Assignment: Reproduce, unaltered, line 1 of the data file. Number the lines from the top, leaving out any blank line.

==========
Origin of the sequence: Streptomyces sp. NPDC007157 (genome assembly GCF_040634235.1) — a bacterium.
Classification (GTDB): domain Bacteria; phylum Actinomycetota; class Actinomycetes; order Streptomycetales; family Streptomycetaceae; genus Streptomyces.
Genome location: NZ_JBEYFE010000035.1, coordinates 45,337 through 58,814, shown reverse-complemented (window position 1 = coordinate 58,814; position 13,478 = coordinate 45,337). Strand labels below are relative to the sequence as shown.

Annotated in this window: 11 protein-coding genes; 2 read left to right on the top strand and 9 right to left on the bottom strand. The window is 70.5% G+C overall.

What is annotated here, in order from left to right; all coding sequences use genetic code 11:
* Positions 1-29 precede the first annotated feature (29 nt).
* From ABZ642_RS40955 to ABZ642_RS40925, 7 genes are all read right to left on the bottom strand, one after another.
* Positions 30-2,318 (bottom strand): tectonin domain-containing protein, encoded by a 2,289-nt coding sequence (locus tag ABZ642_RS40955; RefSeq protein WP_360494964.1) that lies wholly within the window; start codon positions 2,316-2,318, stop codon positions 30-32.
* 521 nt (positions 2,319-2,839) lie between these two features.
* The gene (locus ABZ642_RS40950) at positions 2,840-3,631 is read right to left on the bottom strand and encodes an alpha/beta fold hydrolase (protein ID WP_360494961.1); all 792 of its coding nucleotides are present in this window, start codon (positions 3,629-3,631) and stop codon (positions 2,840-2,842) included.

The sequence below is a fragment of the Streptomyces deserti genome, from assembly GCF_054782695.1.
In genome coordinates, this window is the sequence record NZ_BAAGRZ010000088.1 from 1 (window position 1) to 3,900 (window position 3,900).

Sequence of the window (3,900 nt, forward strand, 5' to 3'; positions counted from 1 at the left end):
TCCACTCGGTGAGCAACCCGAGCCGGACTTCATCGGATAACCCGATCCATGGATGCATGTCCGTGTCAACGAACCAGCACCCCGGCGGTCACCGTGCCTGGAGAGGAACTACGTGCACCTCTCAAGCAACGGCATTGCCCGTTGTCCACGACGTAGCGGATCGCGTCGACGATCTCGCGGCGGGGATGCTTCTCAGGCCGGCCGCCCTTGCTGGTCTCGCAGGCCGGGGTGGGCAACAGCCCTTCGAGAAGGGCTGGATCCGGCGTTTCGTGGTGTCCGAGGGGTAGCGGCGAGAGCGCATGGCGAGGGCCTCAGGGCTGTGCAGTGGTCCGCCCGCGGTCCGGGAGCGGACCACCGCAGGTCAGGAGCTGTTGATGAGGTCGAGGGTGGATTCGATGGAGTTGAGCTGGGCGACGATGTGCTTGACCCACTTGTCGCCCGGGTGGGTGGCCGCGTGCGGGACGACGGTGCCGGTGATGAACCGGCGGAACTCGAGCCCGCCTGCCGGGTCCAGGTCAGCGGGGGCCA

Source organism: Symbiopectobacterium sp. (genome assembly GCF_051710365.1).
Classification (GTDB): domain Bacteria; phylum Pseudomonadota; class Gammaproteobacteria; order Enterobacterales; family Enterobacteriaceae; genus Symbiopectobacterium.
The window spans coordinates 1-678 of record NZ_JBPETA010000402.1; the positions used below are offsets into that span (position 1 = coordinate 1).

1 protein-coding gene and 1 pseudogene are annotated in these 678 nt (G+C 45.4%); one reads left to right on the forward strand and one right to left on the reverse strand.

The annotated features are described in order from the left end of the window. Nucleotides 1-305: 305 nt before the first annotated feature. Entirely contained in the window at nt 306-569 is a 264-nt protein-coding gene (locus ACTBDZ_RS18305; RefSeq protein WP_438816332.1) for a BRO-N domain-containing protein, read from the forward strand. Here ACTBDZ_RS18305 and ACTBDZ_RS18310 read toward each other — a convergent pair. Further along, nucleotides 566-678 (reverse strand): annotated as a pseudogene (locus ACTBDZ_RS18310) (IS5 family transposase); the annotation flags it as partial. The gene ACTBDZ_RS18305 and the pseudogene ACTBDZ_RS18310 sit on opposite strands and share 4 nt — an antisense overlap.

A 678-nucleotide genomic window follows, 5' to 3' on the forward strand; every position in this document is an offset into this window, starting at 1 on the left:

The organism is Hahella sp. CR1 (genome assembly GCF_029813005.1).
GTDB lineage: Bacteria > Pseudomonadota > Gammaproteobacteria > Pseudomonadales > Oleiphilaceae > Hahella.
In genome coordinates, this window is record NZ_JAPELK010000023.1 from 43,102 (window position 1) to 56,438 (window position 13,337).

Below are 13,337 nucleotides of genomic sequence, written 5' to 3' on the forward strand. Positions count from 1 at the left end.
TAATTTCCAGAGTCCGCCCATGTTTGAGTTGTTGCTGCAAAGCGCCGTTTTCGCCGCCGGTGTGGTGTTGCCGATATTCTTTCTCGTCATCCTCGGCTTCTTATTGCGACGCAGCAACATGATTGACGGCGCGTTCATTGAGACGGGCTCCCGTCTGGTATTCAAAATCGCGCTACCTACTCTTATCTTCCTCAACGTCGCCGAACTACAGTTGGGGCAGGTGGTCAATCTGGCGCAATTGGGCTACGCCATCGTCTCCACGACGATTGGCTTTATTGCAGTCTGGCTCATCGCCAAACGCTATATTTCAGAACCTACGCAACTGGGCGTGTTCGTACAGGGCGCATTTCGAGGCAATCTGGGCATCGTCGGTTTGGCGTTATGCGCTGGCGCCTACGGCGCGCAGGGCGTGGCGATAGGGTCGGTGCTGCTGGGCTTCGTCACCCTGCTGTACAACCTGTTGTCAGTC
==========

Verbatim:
Origin of the sequence: Streptomyces sp. NPDC007157 (genome assembly GCF_040634235.1) — a bacterium.